Cobb named coordinator of academic advising

Barbara Cobb, associate professor of English, was named the coordinator of academic advising for the 2012 fall semester.

As coordinator of academic advising, Cobb will help enhance training and resources for faculty academic advisers and ill help retention, advising, student support services, and other University entities to help improve academic advising for students.

Cobb said in her new position, she will work alongside faculty and University advisers to help improve the overall advising experience.

“I work with academic advisers from all over campus and even at the regional campuses to make sure that all of them have the training and resources they need to help our students succeed,” she said. “This is a new position, so I am starting with the needs that are already defined – training and resources for advisors – and we will branch out from there.”

Starting Nov. 12, the Academic Advising Student Satisfaction Survey will be available for all students, as well as advanced scheduling for the 2013 spring semester. Cobb said the survey was important because it helps the offices that are involved in the advising process to improve their services.

Cobb said the academic advisers she is overseeing do more than get students into classes for the upcoming semester. Of the approximately 350 academic advisers, almost 300 of them are faculty members who provide both academic advising and expertise in students’ fields of study.

“Students need to know that it’s important that they meet with their academic advisers,” she said. “We are here to make sure that our students have the support and resources they need to move from enrollment, to graduation, to careers.”

Cobb said the advisers not only help students with figuring out the next step for their education but they also help lay out a plan for future semesters.

“Academic advisers help students to develop an academic plan that includes all requirements needed for a student to make it to graduation and to the career or professional goals in their futures,” she said. “The more a student knows about his or her area or major/minor and the resources available on campus, the better prepared that student is for success.”

One of the new initiatives Cobb said advising will have is the updated Undergraduate Academic Advising website, which can be found by searching Academic Advising on the University website. The site includes information about what an advisor does and what students should bring to their advising session. Cobb said the advising sessions are important for all students because it’s the only way to receive the run code needed to access the scheduling site.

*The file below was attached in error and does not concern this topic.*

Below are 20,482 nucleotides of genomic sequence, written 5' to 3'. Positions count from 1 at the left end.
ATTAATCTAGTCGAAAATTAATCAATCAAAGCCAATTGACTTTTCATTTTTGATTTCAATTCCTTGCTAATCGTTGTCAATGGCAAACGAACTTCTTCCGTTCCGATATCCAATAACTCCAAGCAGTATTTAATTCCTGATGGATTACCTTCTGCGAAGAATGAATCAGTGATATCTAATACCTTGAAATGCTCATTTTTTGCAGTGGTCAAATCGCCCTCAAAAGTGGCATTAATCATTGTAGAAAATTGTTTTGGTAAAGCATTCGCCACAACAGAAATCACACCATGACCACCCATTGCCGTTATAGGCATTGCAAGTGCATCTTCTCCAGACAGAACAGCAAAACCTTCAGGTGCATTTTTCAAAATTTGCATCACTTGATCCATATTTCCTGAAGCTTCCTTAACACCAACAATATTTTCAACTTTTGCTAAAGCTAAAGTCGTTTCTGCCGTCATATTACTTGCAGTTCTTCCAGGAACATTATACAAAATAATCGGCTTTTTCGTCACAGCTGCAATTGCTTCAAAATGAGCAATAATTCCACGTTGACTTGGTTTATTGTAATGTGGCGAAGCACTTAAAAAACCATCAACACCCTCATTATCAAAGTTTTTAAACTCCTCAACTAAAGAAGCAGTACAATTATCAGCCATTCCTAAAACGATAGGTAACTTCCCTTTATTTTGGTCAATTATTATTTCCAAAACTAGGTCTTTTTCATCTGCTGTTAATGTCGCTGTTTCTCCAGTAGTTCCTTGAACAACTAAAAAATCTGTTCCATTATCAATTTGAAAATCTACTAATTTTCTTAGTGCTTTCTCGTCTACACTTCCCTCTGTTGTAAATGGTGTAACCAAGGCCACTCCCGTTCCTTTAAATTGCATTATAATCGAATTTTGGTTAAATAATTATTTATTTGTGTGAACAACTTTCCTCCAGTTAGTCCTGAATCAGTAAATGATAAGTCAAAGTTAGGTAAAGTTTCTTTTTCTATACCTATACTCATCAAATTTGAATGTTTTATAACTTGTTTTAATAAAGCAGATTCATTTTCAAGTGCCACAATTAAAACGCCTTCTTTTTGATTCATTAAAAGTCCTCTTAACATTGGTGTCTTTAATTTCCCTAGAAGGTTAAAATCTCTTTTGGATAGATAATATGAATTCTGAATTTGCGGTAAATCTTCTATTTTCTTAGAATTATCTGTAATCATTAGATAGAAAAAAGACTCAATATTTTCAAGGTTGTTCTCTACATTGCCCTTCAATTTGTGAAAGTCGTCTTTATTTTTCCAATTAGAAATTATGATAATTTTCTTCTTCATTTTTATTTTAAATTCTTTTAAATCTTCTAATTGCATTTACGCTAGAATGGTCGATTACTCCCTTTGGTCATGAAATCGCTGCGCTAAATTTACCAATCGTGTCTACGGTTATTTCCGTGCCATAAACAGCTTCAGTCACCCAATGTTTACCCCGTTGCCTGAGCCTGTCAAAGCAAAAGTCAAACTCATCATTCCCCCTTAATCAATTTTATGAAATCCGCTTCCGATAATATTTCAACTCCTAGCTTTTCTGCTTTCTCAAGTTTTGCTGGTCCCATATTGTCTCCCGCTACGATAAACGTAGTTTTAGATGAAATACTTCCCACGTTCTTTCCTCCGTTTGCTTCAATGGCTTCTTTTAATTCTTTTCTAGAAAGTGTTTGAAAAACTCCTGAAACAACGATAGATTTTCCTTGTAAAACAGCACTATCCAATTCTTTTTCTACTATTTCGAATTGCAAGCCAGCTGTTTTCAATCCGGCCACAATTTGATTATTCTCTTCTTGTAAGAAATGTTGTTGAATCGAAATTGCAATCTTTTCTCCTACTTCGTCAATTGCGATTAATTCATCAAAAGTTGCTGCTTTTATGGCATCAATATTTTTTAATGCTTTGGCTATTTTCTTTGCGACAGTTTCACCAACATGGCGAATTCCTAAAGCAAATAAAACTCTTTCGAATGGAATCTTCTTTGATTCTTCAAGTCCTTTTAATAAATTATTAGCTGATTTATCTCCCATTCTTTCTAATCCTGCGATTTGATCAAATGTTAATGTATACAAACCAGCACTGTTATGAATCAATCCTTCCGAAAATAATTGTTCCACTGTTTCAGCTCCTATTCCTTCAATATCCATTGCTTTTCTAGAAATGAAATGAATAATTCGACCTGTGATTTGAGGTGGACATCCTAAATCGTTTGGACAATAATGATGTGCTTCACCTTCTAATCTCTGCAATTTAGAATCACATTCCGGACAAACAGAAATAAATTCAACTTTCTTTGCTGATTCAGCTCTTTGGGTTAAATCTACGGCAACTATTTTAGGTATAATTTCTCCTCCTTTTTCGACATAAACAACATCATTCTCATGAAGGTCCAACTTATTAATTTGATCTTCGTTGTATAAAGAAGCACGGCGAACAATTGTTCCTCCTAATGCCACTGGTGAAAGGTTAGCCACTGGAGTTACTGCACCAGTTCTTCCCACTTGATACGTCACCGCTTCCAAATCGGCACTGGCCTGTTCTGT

Cobb said if there was any piece of advice she would give students, it would be take a stand in their academic education.

“My message to students right now is, if you haven’t scheduled an academic advising session to prepare for Advanced Scheduling, do so immediately,” she said. “If you’re having trouble getting what you need from your academic adviser, see your department chair. Get to know your academic adviser and help him or her, to help you to plan and reach your academic goals.”

Aside from working for the past two years on the President’s Commission on Retention and the commission’s subcommittee on advising, Cobb was the first recipient of the Omicron Delta Kappa Adviser of the Year award in 2010 and in 2012, she was awarded with the Regents Teaching Award.

Cobb received her bachelors of arts degree from Wellesley College and her doctorate in English from Rutgers University before teaching for the University in 2002. A member of the Phi Kappa Phi chapter and, Cobb directs the Shakespeare in the Schools Partnership initiative, which teachers from the region incorporate Shakespeare into the elementary and middle school curriculum. Aside from publishing scholarly articles on numerous authors, Cobb serves as associate chair and teacher education coordinator for the Murray Shakespeare Festival.

 Story by Samantha Villanueva, Staff writer